Yes, as you likely were wondering, the Gateway Arch is struck by lightning hundreds of times a year, but lightning rods detour the current down to bedrock. At least that’s what they assured us as we swayed up the arch inside those capsules.
|This photo by Carol shows you the Sears Tower, off to the left, in the context of other Chicago skyscrapers|
|Guess which of these buildings is the tallest in America? This photo gives you a good look at the separate “tubes” that, together, form Sears Tower’s distinctive profile|
In a touch of modern economic irony, the Sears, Roebuck and Company department store chain, which built the tower, has since relocated to a suburban location.
• Finally, the U.S. Space Shuttle, which I figure is earthbound long enough to qualify.
|Mock-ups of a space shuttle orbiter are used to train crews at NASA’s Johnson Space Center, near Houston|
Announcing the program in 1972, President Richard Nixon said it would turn the space frontier into “familiar territory.” And it has, by “routinizing” – another Nixon word – space travel. Shuttle prototypes, delta-winged for earth re-entry and landing, were tested on piggyback flights atop a Boeing-747 jet. On April 12, 1971 – 20 years to the day after Soviet cosmonaut Yuri Gagarin blasted off on the world’s first spaceflight – a new era in space began with the launch of the Columbia orbiter on a two-day mission. It and four subsequent orbiters, named for historic sailing ships, were each a high-tech mélange of 200,000 synchronized components.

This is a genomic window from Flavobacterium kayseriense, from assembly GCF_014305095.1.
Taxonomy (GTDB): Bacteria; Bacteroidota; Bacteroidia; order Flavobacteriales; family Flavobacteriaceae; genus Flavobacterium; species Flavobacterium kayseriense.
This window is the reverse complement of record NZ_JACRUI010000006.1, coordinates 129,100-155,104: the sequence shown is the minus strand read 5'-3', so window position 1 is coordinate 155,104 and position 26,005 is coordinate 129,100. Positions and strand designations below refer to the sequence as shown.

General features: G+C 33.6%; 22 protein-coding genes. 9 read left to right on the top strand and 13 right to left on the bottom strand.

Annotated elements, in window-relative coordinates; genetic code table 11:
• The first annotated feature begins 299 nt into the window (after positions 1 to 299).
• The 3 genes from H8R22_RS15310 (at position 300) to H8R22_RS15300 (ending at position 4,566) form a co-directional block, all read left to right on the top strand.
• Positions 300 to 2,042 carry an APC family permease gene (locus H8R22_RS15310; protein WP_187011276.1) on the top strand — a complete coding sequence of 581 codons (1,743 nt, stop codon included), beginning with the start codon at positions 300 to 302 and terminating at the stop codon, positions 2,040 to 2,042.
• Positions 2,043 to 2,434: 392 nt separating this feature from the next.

Muting the accomplishment of more than 100 successes, the Challenger explosion in 1986 and the break-up of Columbia in 2003, with the loss of 14 space voyagers between them, cast palls over the shuttle program. Never again would shuttle flights be “routinized,” but the catastrophes did not douse the nation’s determination to continue pushing the boundaries of space exploration.